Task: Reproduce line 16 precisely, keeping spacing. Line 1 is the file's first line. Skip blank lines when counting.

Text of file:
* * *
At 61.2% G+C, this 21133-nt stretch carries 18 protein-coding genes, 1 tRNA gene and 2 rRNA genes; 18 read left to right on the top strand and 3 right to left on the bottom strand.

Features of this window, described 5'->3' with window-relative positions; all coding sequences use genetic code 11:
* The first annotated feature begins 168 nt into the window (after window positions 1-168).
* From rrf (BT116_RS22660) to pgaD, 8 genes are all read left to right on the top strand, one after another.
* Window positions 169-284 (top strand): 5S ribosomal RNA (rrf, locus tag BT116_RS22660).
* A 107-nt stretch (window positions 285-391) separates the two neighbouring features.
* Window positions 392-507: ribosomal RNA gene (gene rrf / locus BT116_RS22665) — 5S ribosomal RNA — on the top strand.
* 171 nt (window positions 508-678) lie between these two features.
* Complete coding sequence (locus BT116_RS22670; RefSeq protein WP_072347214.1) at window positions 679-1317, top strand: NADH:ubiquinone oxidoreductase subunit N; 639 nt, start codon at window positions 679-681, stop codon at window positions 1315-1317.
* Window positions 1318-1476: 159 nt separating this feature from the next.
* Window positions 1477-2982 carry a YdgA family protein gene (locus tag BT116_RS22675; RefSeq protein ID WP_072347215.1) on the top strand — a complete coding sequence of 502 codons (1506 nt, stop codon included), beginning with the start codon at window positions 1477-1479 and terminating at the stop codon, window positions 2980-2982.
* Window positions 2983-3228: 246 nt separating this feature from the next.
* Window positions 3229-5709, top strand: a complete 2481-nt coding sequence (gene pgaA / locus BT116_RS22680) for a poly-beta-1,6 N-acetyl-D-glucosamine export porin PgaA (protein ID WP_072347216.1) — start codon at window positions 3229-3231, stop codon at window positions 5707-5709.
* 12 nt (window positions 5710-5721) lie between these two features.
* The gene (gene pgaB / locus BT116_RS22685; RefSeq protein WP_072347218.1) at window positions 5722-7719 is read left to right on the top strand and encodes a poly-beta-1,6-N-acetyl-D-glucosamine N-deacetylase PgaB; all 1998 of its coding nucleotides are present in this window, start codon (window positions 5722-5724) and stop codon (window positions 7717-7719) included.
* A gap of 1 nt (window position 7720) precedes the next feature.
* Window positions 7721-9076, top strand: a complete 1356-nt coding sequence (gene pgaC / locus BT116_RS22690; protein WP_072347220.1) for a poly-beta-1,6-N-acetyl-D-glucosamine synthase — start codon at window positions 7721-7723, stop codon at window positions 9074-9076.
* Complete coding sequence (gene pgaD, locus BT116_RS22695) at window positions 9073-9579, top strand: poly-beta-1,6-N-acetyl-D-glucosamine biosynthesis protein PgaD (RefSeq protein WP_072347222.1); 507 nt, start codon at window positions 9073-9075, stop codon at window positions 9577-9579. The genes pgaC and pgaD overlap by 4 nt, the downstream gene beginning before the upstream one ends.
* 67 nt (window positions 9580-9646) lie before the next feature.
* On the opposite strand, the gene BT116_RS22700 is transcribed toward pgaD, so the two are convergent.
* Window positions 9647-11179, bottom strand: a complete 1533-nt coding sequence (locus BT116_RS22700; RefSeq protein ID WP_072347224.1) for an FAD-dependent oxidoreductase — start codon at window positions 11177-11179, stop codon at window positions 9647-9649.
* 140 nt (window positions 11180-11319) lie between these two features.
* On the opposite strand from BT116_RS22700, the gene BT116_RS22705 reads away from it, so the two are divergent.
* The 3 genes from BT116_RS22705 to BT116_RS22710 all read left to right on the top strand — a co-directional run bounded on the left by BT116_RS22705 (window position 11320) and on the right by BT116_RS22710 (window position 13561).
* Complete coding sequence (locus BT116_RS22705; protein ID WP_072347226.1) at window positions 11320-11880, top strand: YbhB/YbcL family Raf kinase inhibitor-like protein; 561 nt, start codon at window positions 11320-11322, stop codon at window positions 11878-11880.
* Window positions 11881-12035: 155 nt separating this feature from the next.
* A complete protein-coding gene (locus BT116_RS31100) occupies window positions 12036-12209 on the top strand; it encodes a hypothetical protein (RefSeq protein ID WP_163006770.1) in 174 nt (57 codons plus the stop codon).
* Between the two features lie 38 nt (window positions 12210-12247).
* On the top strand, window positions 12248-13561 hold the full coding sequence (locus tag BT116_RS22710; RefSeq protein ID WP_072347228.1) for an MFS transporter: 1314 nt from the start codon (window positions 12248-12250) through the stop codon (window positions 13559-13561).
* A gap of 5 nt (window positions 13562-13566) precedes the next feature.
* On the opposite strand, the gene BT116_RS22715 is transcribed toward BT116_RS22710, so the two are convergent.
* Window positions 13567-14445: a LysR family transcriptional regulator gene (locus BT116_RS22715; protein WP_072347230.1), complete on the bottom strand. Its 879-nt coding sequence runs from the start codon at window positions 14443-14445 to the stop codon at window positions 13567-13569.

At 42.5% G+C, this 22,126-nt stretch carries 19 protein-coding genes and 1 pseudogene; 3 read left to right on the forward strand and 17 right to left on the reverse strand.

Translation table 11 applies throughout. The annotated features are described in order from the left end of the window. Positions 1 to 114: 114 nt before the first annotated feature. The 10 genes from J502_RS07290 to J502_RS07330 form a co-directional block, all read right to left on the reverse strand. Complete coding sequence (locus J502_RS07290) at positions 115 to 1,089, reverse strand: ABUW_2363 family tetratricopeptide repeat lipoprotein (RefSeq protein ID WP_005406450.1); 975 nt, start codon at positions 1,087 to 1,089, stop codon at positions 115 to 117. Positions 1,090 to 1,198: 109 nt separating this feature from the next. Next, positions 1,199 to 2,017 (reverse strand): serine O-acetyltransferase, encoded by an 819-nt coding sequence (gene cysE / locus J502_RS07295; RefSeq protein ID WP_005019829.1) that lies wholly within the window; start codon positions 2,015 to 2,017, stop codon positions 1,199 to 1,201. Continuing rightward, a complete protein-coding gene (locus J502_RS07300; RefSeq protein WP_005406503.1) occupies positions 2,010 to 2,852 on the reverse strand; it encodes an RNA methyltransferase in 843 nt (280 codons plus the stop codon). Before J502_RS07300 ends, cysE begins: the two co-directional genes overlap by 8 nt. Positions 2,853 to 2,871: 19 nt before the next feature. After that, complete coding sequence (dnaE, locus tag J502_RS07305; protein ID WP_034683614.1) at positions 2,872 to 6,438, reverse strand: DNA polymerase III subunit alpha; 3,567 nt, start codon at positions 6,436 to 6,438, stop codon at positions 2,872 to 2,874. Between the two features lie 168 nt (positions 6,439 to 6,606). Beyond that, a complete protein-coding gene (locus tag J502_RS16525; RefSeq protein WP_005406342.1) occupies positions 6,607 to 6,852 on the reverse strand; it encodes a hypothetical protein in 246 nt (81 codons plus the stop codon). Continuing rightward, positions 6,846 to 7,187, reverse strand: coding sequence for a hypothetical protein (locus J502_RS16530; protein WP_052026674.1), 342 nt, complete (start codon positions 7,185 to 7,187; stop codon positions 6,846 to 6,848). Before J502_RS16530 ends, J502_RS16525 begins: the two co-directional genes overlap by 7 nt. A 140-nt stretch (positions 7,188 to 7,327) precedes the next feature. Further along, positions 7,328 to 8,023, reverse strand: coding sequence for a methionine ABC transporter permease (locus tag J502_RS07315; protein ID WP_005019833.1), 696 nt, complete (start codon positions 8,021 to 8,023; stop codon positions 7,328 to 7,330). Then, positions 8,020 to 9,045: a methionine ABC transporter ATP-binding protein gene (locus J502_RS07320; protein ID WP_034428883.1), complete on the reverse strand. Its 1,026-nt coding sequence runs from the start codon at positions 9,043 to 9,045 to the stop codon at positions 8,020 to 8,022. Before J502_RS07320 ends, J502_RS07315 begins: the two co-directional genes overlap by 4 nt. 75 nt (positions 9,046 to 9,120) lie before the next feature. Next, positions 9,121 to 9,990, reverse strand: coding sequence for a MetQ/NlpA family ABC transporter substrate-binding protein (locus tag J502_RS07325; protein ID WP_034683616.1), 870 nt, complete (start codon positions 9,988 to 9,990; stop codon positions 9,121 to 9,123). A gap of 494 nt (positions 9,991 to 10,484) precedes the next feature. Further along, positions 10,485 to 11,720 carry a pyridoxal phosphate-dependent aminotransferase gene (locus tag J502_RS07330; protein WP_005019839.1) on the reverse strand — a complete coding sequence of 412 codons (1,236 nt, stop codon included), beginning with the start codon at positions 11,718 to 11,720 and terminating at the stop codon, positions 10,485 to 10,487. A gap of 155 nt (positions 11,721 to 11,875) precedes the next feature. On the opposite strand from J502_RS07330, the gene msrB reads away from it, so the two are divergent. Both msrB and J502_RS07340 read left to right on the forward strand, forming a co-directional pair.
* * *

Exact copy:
* A gap of 1 nt (window position 7720) precedes the next feature.